Josh Anderson has been a fan of "A Christmas Carol" for about as long as he's been a fan of Christmas.
"It's tradition in our house. We read the original for Christmas," the Albany resident said. "When I was little, before I could read, my mom read it to us."
Now, it's Anderson's turn to keep up the tradition. Only instead of just reading Charles Dickens' classic tale of the redemption of Ebenezer Scrooge to his own family, he'll bring it to life for mid-valley audiences starting this weekend at Albany Civic Theater.
Anderson directs the show, which runs at 7:30 p.m. Dec. 6-7, 13-14, and 19-21, with 2:30 p.m. matinees Dec. 8 and 15. Leslie Hogan narrates, and the 26-person cast includes Chuck Skinner as Scrooge, Davin Dahlgren as Bob Cratchit, and Mckenzie Lockhart, Tom Martin and Josh Mitchell respectively as the ghosts of Christmases Past, Present and Future. Alice Burt and Wyatt Callison trade off for the role of Tiny Tim.
Scrooge's journey from penny-pinching sourpuss to generous benefactor — prompted by ghostly visitors who let him know in no uncertain terms exactly what his legacy will be if he doesn't shape up — has been documented by countless thespians in countless ways. Pick your time period; you'll probably find an adaptation. Pick your main character: Scrooge has been male, female, old, young and surrounded by Muppets. Pick your genre: Comedy? Check. Cartoon? Check. Musical? Check, check and check.
Different audiences may need different styles, Anderson agreed. But for him, the traditional story needs a traditional approach. That meant setting the story in London, circa 1840, complete with all the trimmings of the time period.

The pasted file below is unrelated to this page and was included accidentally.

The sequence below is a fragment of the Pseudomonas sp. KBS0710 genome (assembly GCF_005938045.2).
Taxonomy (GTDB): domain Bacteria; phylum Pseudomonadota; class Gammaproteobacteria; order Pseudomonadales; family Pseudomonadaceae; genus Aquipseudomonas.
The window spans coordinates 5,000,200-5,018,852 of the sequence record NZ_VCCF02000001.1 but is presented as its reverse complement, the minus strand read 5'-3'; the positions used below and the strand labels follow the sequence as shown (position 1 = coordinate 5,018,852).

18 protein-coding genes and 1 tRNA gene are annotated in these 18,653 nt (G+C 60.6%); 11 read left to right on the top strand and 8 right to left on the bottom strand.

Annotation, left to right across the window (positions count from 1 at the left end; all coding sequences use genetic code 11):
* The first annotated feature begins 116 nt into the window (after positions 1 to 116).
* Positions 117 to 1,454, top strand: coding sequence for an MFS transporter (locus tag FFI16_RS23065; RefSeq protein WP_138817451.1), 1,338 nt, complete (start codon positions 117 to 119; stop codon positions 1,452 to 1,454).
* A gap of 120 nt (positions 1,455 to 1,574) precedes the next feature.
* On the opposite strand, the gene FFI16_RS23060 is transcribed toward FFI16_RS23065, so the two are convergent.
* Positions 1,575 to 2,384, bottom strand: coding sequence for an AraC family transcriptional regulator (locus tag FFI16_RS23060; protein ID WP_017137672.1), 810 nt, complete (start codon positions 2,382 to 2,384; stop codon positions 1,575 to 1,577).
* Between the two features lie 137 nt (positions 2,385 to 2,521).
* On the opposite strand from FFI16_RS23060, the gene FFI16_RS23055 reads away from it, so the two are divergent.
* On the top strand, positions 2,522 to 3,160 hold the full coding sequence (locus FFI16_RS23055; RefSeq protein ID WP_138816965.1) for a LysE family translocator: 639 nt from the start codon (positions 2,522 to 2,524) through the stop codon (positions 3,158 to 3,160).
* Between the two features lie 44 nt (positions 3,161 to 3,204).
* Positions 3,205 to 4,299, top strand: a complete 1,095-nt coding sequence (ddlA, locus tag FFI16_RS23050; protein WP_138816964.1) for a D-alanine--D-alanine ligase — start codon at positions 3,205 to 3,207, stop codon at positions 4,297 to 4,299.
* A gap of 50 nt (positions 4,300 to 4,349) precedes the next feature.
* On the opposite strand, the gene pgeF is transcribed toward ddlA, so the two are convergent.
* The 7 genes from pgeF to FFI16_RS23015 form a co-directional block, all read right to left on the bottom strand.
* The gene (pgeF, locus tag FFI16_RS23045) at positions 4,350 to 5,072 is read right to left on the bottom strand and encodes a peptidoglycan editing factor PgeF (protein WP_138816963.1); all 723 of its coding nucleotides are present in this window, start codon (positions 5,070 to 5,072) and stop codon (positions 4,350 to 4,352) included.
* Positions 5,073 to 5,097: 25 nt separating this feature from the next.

"I'm a history buff," he said. "I don't like people messing with the classics. They're classics for a reason."
Audiences will find the Ed Monk adaptation slightly shorter than Dickens' original, Anderson said, but otherwise, the story is unchanged. Scrooge is a miser who refuses to pay his clerk, Cratchit, a living wage and grouses about being expected to give him a day off at Christmas. His late partner, Jacob Marley (Martin Emry), was just the same until his untimely death. Now Marley walks the spirit world wrapped in the heavy chains of his own stinginess, and he's come to warn Scrooge that the same fate awaits him unless he learns to make mankind his business rather than money.
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For Hogan, the narrator, the best part of the story is the words themselves, which she called "distinctive and lovely."
"He (Dickens) knows how to write in such a way that it's fun to read," she said.
The production has seen a few challenges along the way. Illness and schedule complications disrupted attendance at times. Skinner, the main character, wasn't able to join rehearsals until his previous production, "Tuna Does Vegas," wrapped last month.
But overall, no bah-humbug here. Cast members said as well as they know the show — and some of them, like Anderson, make it a point to read or watch it every Christmas — it's still a fresh delight each time.
"I really tried to internalize Christmas Present so it wasn't like anyone else before," said Martin, who's particularly fond of the Albert Finney 1973 musical version.
Being a part of the show was "definitely a dream," he said, adding, "And I get to be loud. Beginning of the second act, it wakes people up."
The thing about Scrooge is that he receives — and acts on — a message everyone needs to hear, Anderson said, no matter who they are, what they do, when they live or what they believe. That's what makes the show a Christmas present for every generation.
People may hear Scrooge pontificate about the wastefulness of Christmas and think Dickens was taking an anti-capitalist or anti-consumerist stance. That misses the point, Anderson said.
"It's really not anti-anything," he said. "It's pro-common decency. Pro-common man, regardless of class. There's no red state, no blue state, no left aisle, no right aisle. Love your fellow man."